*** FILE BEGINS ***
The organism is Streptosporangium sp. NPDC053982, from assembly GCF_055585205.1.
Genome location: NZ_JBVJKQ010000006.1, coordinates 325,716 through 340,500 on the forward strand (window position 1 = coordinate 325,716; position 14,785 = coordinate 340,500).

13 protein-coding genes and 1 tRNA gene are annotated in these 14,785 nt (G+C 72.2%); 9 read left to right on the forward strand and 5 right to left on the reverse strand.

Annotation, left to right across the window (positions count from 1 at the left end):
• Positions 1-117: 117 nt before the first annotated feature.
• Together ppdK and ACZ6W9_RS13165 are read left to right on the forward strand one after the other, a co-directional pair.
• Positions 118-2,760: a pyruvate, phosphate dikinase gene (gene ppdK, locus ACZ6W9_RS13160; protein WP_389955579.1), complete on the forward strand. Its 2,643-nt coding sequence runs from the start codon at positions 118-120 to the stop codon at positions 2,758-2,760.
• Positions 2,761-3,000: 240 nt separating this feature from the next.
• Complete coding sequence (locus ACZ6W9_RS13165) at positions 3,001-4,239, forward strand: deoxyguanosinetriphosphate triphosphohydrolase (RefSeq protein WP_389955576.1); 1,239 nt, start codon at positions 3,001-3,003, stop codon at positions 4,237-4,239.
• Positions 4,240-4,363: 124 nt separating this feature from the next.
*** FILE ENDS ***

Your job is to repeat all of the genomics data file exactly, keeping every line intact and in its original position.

The organism is Streptosporangium sp. NPDC053982, from assembly GCF_055585205.1.
Genome location: NZ_JBVJKQ010000006.1, coordinates 325,716 through 340,500 on the forward strand (window position 1 = coordinate 325,716; position 14,785 = coordinate 340,500).

13 protein-coding genes and 1 tRNA gene are annotated in these 14,785 nt (G+C 72.2%); 9 read left to right on the forward strand and 5 right to left on the reverse strand.

Annotation, left to right across the window (positions count from 1 at the left end):
• Positions 1-117: 117 nt before the first annotated feature.
• Together ppdK and ACZ6W9_RS13165 are read left to right on the forward strand one after the other, a co-directional pair.
• Positions 118-2,760: a pyruvate, phosphate dikinase gene (gene ppdK, locus ACZ6W9_RS13160; protein WP_389955579.1), complete on the forward strand. Its 2,643-nt coding sequence runs from the start codon at positions 118-120 to the stop codon at positions 2,758-2,760.
• Positions 2,761-3,000: 240 nt separating this feature from the next.
• Complete coding sequence (locus ACZ6W9_RS13165) at positions 3,001-4,239, forward strand: deoxyguanosinetriphosphate triphosphohydrolase (RefSeq protein WP_389955576.1); 1,239 nt, start codon at positions 3,001-3,003, stop codon at positions 4,237-4,239.
• Positions 4,240-4,363: 124 nt separating this feature from the next.